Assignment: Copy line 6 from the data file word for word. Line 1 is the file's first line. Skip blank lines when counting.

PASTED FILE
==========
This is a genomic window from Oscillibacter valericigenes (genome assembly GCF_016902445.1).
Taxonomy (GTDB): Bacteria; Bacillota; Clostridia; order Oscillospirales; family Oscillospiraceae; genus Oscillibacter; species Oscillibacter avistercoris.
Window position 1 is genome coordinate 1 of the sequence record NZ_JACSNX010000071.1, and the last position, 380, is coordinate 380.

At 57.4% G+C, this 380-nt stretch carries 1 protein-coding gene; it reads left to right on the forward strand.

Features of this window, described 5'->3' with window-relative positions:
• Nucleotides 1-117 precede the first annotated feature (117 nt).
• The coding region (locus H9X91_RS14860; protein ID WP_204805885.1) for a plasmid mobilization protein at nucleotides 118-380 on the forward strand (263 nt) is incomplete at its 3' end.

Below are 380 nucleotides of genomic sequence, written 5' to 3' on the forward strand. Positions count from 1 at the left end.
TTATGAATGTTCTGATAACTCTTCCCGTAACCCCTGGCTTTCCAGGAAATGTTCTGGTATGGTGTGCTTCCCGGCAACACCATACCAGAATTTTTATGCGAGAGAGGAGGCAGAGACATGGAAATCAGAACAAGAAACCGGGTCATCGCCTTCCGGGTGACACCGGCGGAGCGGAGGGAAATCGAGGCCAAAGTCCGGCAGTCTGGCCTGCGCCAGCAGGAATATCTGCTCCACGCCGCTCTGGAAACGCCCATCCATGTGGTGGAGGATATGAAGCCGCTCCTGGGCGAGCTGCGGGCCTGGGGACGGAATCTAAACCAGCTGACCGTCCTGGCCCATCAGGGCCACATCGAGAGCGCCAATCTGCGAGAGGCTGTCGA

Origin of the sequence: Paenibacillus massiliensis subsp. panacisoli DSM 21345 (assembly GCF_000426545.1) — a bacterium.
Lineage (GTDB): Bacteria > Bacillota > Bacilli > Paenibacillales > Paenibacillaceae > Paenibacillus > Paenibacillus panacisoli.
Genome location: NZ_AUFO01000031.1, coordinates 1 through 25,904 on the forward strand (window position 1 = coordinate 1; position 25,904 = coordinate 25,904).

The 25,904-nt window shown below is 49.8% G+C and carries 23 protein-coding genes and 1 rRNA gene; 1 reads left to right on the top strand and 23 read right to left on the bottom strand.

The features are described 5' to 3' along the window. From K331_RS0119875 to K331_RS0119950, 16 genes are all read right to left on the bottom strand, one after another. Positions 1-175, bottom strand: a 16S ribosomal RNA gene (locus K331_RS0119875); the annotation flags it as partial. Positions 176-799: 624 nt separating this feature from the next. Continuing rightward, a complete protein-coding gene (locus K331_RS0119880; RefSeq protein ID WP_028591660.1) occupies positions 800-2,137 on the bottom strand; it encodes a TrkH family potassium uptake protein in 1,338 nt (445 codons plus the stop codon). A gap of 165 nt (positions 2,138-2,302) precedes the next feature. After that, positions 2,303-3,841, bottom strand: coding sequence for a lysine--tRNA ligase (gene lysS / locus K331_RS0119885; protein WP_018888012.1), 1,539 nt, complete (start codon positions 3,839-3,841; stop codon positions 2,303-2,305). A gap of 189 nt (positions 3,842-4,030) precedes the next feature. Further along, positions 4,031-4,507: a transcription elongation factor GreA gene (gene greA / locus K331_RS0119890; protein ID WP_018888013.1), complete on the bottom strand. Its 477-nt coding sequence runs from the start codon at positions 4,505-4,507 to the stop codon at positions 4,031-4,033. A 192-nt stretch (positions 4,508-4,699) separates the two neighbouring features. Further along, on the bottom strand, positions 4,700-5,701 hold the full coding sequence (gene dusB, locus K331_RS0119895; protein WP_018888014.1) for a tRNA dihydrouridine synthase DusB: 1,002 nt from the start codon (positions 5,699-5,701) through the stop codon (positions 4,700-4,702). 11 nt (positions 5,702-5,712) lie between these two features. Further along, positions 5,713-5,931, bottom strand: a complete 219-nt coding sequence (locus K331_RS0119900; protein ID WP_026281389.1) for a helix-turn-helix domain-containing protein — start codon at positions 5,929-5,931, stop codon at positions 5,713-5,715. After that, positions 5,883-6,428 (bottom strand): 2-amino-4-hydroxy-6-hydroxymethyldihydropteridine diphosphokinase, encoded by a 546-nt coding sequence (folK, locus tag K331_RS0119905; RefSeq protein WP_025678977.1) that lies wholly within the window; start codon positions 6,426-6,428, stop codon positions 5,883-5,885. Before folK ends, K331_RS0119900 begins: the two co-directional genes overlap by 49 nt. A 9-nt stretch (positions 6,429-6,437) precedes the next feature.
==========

• Nucleotides 1-117 precede the first annotated feature (117 nt).